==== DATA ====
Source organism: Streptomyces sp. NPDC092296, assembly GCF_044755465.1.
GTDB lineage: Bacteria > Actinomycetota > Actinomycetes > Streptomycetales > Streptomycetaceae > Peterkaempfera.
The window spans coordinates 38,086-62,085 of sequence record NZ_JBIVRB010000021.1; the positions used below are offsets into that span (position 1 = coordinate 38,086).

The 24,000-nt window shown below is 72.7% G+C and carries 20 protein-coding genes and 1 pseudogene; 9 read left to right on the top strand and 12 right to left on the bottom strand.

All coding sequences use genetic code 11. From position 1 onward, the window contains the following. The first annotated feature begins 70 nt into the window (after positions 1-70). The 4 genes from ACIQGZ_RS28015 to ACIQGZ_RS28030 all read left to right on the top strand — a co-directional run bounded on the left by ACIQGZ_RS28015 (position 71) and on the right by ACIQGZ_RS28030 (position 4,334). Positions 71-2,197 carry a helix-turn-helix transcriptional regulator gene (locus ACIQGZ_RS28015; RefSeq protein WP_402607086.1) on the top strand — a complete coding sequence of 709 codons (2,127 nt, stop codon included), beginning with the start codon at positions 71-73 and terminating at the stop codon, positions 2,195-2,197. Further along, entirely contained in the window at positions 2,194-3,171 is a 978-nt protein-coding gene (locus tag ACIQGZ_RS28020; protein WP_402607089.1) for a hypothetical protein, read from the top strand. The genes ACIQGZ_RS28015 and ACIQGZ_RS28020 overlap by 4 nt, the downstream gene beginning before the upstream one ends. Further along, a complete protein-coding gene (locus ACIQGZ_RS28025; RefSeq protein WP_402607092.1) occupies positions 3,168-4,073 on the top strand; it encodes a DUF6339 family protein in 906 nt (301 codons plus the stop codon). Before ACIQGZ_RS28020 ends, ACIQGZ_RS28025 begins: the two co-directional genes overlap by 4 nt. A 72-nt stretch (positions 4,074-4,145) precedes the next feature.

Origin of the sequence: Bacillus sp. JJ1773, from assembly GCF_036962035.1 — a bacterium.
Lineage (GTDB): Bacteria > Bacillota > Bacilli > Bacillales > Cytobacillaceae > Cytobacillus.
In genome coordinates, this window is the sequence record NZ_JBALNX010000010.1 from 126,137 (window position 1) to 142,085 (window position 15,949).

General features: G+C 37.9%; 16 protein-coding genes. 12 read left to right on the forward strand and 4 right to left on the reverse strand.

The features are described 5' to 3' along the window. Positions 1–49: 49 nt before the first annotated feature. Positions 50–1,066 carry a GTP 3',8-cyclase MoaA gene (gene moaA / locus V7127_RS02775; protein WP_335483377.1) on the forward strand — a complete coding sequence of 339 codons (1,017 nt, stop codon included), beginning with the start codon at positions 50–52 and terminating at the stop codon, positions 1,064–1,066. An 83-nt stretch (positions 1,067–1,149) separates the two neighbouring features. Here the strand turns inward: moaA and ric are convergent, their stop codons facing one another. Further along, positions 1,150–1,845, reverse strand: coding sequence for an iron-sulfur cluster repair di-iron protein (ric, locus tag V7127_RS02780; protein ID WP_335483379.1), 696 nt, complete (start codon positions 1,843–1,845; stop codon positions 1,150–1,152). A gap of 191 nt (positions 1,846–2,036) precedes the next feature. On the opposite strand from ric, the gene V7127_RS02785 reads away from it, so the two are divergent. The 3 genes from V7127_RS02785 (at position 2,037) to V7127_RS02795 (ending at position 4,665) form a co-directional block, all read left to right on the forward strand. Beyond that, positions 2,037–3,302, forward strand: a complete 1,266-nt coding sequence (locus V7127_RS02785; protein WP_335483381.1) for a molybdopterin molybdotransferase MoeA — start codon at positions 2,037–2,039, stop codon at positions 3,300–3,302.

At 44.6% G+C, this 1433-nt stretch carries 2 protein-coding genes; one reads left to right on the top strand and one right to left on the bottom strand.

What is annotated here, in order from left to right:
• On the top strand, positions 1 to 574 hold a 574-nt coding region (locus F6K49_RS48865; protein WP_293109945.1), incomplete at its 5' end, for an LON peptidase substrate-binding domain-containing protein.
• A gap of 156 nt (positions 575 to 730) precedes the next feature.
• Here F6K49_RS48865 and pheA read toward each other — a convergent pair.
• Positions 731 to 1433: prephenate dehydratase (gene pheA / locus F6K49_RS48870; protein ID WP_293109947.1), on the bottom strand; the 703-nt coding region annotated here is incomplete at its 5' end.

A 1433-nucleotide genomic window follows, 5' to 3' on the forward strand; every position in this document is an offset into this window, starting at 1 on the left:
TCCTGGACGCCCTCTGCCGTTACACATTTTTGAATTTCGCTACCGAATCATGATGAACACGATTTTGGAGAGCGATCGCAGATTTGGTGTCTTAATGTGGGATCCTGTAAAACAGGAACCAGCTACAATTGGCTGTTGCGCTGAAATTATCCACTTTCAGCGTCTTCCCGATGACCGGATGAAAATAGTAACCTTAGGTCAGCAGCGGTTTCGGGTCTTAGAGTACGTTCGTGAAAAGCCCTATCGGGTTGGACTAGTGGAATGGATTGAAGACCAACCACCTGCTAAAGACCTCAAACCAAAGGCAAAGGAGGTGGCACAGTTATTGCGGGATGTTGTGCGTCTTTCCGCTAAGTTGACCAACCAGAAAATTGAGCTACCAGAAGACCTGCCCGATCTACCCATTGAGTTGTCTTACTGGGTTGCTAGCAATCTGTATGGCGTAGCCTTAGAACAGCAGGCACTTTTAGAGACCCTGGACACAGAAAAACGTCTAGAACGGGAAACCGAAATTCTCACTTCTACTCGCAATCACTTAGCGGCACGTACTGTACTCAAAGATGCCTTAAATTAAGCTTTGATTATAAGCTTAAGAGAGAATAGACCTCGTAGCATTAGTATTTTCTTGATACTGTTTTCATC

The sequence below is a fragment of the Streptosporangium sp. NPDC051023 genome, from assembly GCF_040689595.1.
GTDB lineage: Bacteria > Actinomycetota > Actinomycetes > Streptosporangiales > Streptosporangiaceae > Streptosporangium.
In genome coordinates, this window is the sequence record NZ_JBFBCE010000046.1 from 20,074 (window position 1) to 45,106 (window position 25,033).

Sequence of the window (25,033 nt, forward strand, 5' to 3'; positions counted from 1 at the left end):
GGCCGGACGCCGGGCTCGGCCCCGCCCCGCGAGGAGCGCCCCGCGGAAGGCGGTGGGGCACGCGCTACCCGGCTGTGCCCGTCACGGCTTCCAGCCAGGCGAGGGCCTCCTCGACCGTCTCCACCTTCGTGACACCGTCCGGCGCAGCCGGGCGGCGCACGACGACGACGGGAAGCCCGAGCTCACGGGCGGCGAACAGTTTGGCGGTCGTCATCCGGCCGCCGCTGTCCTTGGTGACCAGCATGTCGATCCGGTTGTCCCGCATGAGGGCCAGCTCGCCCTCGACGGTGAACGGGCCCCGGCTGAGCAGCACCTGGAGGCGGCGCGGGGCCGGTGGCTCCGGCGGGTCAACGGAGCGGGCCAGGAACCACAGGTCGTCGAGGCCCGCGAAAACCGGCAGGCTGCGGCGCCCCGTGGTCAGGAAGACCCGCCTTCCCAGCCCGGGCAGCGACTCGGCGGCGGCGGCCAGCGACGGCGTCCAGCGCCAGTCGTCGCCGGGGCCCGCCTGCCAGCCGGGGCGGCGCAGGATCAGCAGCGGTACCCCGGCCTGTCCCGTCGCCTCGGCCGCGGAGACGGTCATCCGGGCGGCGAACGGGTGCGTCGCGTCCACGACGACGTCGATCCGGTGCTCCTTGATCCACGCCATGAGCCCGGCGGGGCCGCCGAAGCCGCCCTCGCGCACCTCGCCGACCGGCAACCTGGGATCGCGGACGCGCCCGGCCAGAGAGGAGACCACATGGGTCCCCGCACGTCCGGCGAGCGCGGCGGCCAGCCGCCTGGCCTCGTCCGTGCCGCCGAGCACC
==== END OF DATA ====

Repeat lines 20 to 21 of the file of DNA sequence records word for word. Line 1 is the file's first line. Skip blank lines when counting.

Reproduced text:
GTDB lineage: Bacteria > Actinomycetota > Actinomycetes > Streptosporangiales > Streptosporangiaceae > Streptosporangium.
In genome coordinates, this window is the sequence record NZ_JBFBCE010000046.1 from 20,074 (window position 1) to 45,106 (window position 25,033).